Dinesh Karthik is not a brand plan

LinkedIn has a lot of “inspirational” posts. A recent one from my timeline is about Dinesh Karthik’s ups and downs.The takeaway varies from “all’s well that ends well” to “there is justice in life” which is the custom bit of the post.

A trendy topic gets eyeballs, likes and even comments from jaded readers like you and me. In marketing terms it drives “engagement”. But is it relevant to the person posting the content? How does having a post get eyeballs connect back to your brand?

If you add a personal comment that links to your interest in coaching, or sales, or sports, or marriage counselling, or, well, brand strategy, then there is a fit. Otherwise you get awareness, maybe even engagement, but it doesn’t add to your brand value.

Many companies are now in this boat. They have a content strategy that is independent of their brand blueprint. What makes the brand unique? Why should you choose it over others? For example, let’s say a restaurant posts about a 20% discount on their breakfast. You see it and you may buy it. But next day you might jump to the next restaurant offering you a 25% discount. On the other hand if the restaurant was building its brand around a healthy start to the day and sent you content on how their breakfasts were designed as per medical guidelines or endorsed by a yoga expert, you may become a regular.

Volume of posts, engagement with the posts – these are not indicators that the posts are building your brand value. In the absence of a clear brand blueprint that clearly tells all brand stakeholders that “we stand for health” or “we stand for innovation” or “we stand for organizing information as simply as possible” and ensuring that all communication aligns with this chosen value, each post is like a new standalone sales flier, that does not benefit from the past or build for the future.

In the past brand budgets had a clear distinction between “above the line” which referred to brand campaigns and “below the line” which referred to promotional campaigns, usually not in mainstream media.  Not using mainstream media does not mean that there is no need for a ‘brand campaign”. If every communication has to ’sell’ then there is no opportunity to share the story of “why”.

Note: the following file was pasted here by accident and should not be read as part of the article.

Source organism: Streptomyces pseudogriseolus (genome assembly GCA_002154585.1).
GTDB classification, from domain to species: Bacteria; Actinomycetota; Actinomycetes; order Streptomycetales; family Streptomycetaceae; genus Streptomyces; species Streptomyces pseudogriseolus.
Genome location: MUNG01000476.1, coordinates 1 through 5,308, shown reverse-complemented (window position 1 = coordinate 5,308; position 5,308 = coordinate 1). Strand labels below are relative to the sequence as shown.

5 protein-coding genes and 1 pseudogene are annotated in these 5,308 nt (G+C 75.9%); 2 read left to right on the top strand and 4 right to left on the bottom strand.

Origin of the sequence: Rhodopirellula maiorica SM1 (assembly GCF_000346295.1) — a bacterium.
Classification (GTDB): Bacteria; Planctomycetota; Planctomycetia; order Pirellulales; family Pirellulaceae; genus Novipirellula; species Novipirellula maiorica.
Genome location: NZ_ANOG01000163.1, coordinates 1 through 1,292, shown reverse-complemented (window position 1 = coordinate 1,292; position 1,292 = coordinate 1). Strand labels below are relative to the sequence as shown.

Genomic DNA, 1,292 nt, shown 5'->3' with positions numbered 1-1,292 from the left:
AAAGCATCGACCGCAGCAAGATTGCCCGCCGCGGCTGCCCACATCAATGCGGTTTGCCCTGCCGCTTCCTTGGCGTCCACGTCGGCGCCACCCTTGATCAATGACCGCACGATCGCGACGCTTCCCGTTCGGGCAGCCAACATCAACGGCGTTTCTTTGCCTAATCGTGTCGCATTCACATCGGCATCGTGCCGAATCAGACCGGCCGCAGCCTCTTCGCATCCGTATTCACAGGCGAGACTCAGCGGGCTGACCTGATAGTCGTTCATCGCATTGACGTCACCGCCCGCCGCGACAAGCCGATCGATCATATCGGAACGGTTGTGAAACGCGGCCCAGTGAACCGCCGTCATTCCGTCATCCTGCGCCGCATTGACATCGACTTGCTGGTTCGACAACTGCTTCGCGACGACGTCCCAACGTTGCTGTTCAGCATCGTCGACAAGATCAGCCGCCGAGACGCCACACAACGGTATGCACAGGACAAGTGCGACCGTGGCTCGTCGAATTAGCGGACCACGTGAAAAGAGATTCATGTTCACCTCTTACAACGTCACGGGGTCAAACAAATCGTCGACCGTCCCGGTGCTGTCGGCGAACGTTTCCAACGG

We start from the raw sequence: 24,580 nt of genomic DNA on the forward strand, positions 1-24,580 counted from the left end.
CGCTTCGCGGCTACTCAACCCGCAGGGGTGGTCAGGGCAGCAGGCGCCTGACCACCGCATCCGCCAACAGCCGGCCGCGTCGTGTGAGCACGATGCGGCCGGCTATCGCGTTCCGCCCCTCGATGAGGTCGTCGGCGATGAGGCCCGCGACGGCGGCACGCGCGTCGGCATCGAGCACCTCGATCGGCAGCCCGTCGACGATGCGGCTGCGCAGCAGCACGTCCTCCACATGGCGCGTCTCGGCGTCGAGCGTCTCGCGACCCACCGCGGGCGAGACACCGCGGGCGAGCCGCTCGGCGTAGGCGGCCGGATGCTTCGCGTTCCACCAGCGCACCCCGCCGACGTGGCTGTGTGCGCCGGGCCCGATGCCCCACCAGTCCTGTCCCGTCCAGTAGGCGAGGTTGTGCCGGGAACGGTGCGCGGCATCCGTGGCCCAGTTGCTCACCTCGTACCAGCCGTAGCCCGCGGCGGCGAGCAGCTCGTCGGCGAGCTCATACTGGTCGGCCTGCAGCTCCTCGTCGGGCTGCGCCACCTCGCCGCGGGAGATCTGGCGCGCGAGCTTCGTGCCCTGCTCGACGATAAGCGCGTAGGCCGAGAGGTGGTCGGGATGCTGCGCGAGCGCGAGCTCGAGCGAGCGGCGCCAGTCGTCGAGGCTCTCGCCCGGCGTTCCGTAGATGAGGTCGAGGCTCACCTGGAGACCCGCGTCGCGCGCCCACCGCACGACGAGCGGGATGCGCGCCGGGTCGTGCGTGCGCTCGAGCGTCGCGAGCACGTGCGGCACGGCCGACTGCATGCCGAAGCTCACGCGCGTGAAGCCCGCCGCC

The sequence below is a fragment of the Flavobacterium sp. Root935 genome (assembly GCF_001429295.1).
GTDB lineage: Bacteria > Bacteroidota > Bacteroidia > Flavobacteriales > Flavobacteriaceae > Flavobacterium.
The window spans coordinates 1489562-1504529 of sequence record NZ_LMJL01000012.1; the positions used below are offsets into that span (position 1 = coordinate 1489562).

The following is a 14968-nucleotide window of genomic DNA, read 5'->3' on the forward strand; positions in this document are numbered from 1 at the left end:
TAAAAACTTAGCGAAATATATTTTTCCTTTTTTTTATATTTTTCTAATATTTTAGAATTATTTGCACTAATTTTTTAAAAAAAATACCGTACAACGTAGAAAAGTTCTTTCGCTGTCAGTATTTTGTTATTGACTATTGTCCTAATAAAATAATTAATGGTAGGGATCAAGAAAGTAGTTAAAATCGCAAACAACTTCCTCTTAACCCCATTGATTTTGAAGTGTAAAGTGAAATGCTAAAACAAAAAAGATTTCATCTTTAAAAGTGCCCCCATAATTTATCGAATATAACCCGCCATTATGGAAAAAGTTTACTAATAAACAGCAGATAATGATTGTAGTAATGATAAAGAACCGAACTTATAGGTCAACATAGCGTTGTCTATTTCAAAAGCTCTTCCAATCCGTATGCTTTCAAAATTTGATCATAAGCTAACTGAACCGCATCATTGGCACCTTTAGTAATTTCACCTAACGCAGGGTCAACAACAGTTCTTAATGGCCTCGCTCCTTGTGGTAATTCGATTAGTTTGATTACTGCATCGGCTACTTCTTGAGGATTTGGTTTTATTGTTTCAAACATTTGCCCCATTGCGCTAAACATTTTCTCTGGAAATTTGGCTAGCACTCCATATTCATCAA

A good brand reduces friction to sales. It also reduces your cost of sales by “pulling” customers to you rather than your having to push the product to them. Profits go up because people are willing to pay a premium to associate with your brand. This is the primary role of marketing – sales is the outcome of good marketing.

Ever wondered why India has amazing innovation and products which somehow don’t get their due in terms of global marketshare or profits? I think it’s because our marketing skills lag behind our product innovation skills in multiple sectors. I believe that it’s impossible to scale a business without marketing I talk more about this in a YourStory interview.

Back to the Dinesh Karthik story of love, betrayal and success. What should you do before sharing it? Well, step 1 is to identify the overarching attribute of your personal brand – what do you want to be known for/as? Step 2 is to build a connect between this juicy piece of content and that attribute.  And Step 3 – if you are able to find that connect – is to post it. Even better is if you identified your attribute and then proactively looked for a juicy piece of connected content to post every day or as often as you feel able.

I have found weekly to be my sweet spot – I am unable to sustain a more frequent rhythm – and less often is insufficient to continue a conversation. Which is what I hope this newsletter is.


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